Being the bearer of unwelcome news rarely makes you the most popular person in town, particularly when it comes to flood control. But it doesn’t worry David Ford, one of the most trusted figures on California’s sometimes-contentious flood control scene and a man with a knack for speaking what Pulitzer Prize-winning journalist Frank Hagar once called “the truth that men prefer not to hear.”
This month, California voters finally have something to celebrate — a redistricting plan that moves us a small step forward on the long journey to change the state’s dysfunctional political system.
Thoughts of living room wallpaper oft conjure memories of Grandma’s bathroom or a great-aunt’s old bungalow. At Bradbury & Bradbury Art Wallpapers in Benicia, the papermakers think that’s just fine.
Michele Skupic has been around the title insurance business long enough to recognize a turning tide.
In 1970, California’s Legislature was declared the model for America, and it was an honor well deserved.
Exciting news in the accounting world might sound like an oxymoron, but this is the post-Enron and post-housing bubble economy. The guys and gals in the green eyeshades are under a new spotlight, and the changes they’re making to the practice of accounting are more than just fodder for ledgers.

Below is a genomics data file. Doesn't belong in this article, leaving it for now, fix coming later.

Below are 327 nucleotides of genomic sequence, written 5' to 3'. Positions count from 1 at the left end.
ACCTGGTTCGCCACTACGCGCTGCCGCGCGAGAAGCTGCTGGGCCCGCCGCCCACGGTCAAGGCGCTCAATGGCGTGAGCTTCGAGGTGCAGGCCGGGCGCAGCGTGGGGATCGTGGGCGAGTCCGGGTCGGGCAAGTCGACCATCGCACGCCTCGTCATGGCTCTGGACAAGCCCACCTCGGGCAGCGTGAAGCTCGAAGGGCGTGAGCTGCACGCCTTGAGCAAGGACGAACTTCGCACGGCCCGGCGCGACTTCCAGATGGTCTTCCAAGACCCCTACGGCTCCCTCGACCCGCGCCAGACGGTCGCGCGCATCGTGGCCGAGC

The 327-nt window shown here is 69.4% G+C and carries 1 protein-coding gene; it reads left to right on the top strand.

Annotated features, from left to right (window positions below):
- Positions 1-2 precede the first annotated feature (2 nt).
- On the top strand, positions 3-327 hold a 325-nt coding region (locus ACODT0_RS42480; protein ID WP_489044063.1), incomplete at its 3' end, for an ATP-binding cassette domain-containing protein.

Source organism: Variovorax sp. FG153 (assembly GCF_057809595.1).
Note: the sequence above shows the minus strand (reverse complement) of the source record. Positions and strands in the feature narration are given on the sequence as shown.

In 1999 the dot-com boom was sending lots of money to Sacramento. The state Legislature saw it as a good time to share some of that wealth through state and local pension plans via Senate Bill 400.
With megasites Groupon and LivingSocial trumpeting daily deals that lure throngs of customers with up to 70 percent discounts on everything from dinners to skydiving lessons, it’s no surprise local businesses are signing up. After the deal is on, though, does the promise of new customers and more revenue add up?
It’s been about 20 months since lawmakers and former Gov. Arnold Schwarzenegger breathlessly announced a historic agreement called the Sacramento-San Joaquin Delta Reform Act of 2009, an ambitious plan to overhaul the state’s antiquated water system. Much has changed since then, but much more is still on the way.
Today, there are more than 8 million women-owned businesses in America, generating nearly $1.3 trillion in annual revenue. Women continue to launch enterprises at a faster rate than the national average, according to the latest Census data. In fact, women have been launching and growing businesses faster than men for the past two decades.
Builders trying to get plans approved by a city government all know the drill: Make the plans, and bring them to city hall. The city marks them up for revisions. Then you drive back to city hall, pick up the plans, send them off to consultants, make changes, print out hundreds of new pages and drive the new set of plans back to city hall or to another office or agency. Repeat. Repeat again. And maybe again.
There’s a married couple in Elk Grove who would be happy to give you the time of day. They’d be even happier to sell it to you.